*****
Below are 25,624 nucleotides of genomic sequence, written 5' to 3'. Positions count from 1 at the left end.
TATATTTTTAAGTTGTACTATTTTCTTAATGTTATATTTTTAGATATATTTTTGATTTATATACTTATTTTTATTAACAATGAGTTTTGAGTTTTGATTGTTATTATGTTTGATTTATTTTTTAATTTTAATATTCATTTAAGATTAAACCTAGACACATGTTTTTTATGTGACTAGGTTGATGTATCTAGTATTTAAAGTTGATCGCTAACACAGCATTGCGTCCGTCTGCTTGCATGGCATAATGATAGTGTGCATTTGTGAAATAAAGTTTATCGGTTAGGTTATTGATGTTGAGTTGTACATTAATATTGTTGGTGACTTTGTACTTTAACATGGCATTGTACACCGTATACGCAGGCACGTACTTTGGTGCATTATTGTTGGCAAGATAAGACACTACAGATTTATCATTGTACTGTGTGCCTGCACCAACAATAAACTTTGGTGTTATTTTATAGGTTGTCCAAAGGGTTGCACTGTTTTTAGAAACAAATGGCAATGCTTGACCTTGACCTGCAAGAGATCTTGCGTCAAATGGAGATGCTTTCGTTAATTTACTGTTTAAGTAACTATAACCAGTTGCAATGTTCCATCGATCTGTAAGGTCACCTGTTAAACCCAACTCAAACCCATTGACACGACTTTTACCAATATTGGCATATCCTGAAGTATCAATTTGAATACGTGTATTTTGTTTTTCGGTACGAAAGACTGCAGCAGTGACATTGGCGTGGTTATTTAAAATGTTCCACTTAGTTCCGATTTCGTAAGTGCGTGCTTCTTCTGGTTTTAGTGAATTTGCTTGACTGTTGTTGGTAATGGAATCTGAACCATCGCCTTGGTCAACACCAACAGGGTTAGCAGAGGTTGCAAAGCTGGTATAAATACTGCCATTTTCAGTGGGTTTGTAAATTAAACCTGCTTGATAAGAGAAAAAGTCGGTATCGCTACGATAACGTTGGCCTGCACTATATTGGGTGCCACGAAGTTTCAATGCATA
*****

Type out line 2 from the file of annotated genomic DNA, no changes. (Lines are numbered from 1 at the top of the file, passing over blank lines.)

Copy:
TATATTTTTAAGTTGTACTATTTTCTTAATGTTATATTTTTAGATATATTTTTGATTTATATACTTATTTTTATTAACAATGAGTTTTGAGTTTTGATTGTTATTATGTTTGATTTATTTTTTAATTTTAATATTCATTTAAGATTAAACCTAGACACATGTTTTTTATGTGACTAGGTTGATGTATCTAGTATTTAAAGTTGATCGCTAACACAGCATTGCGTCCGTCTGCTTGCATGGCATAATGATAGTGTGCATTTGTGAAATAAAGTTTATCGGTTAGGTTATTGATGTTGAGTTGTACATTAATATTGTTGGTGACTTTGTACTTTAACATGGCATTGTACACCGTATACGCAGGCACGTACTTTGGTGCATTATTGTTGGCAAGATAAGACACTACAGATTTATCATTGTACTGTGTGCCTGCACCAACAATAAACTTTGGTGTTATTTTATAGGTTGTCCAAAGGGTTGCACTGTTTTTAGAAACAAATGGCAATGCTTGACCTTGACCTGCAAGAGATCTTGCGTCAAATGGAGATGCTTTCGTTAATTTACTGTTTAAGTAACTATAACCAGTTGCAATGTTCCATCGATCTGTAAGGTCACCTGTTAAACCCAACTCAAACCCATTGACACGACTTTTACCAATATTGGCATATCCTGAAGTATCAATTTGAATACGTGTATTTTGTTTTTCGGTACGAAAGACTGCAGCAGTGACATTGGCGTGGTTATTTAAAATGTTCCACTTAGTTCCGATTTCGTAAGTGCGTGCTTCTTCTGGTTTTAGTGAATTTGCTTGACTGTTGTTGGTAATGGAATCTGAACCATCGCCTTGGTCAACACCAACAGGGTTAGCAGAGGTTGCAAAGCTGGTATAAATACTGCCATTTTCAGTGGGTTTGTAAATTAAACCTGCTTGATAAGAGAAAAAGTCGGTATCGCTACGATAACGTTGGCCTGCACTATATTGGGTGCCACGAAGTTTCAATGCATA